For recruiters, the verdict is a bit more mixed.
Dam It All: What It Means For Recruiters (And Why You Should Care).
For recruiters or even casual end users like you and me, the expansion of LinkedIn’s new ABM offerings isn’t such a great thing. It means that there’s about to be a lot more spam on LinkedIn, and that’s pretty hard for a network which is pretty much predicated on spam for survival as is. Your news feed and your InMail are about to get a whole lot more cluttered with promotions and non-recruiting related offerings.
For regular users, this means it’ll be even harder to find the information and updates that are actually meaningful and relevant. For recruiters, it’s going to become infinitely harder to break through the noise and reach candidates with your message.
This impending infusion of unsolicited and sponsored marketing messages mean that more high value candidates and employers are likely to ditch the site altogether (the exodus has already begun), particularly when your software engineer or specialized developers get their 12th e-mail from some company trying to sell them some shitty SaaS product.
Because let’s face it. It doesn’t matter how much data LinkedIn is able to offer marketing people in exchange for their spend. These marketers are still going to be sending out the same canned messages en masse to everyone on the platform with no more targeting than the defaults set by LinkedIn on their ABM offering, not taking even a moment’s pause to consider that some simple, slight customized messaging or somewhat personalized content would make a much bigger difference than volume when it comes to meeting marketing objectives.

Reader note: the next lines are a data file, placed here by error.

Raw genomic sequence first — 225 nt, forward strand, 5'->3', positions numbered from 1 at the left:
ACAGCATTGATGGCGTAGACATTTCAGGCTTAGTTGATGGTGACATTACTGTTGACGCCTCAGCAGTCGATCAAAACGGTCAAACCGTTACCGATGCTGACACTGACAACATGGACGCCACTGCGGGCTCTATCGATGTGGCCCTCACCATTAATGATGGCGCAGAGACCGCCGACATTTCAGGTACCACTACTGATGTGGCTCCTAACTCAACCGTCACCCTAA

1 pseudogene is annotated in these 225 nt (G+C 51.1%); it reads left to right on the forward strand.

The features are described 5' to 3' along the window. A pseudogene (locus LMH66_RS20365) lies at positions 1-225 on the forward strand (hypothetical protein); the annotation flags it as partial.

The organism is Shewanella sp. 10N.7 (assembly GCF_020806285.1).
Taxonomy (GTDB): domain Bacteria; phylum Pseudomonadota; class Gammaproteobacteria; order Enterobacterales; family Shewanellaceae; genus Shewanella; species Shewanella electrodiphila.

If they took the time to do more than randomly insert a first name and job title into a macro, they likely wouldn’t need to be spend on LinkedIn marketing solutions at all, in all honesty.
I’m guessing the timing of LinkedIn’s new ad serving capabilities are coming on the heels of a C-Suite directive that the key to expanding revenue is expanding paid advertising options and minimizing organic visibility for all the freeloaders out there using the site for nothing, a strategy that’s worked like a charm for Facebook, most prominently. The problem is that in diversifying away from recruiting to marketing, the only track record marketers have to work with are based on the mixed results most employers have gotten from premium job ads or other employer branding campaigns on the platform.
I’m guessing the results of those stupid embedded side bars and terribly targeted job ads probably won’t do LinkedIn any favors, as both have consistently underperformed in terms of cost per qualified lead, one of the most important metrics to any marketers. And I’d guess that right now, that number is about as good as it’s going to get considering the floodgates haven’t really opened yet for paid marketing.
But get ready, because it’s coming.
With LinkedIn, you’re not “closer than you think.” In fact, you’re about to get even further away, as top candidates ditch this network in droves once the spam gets too overwhelming, as it inevitably will sooner rather than later. While the Beaver fiddles, LinkedIn burns – but unlike the Beaver, I doubt they even give a dam.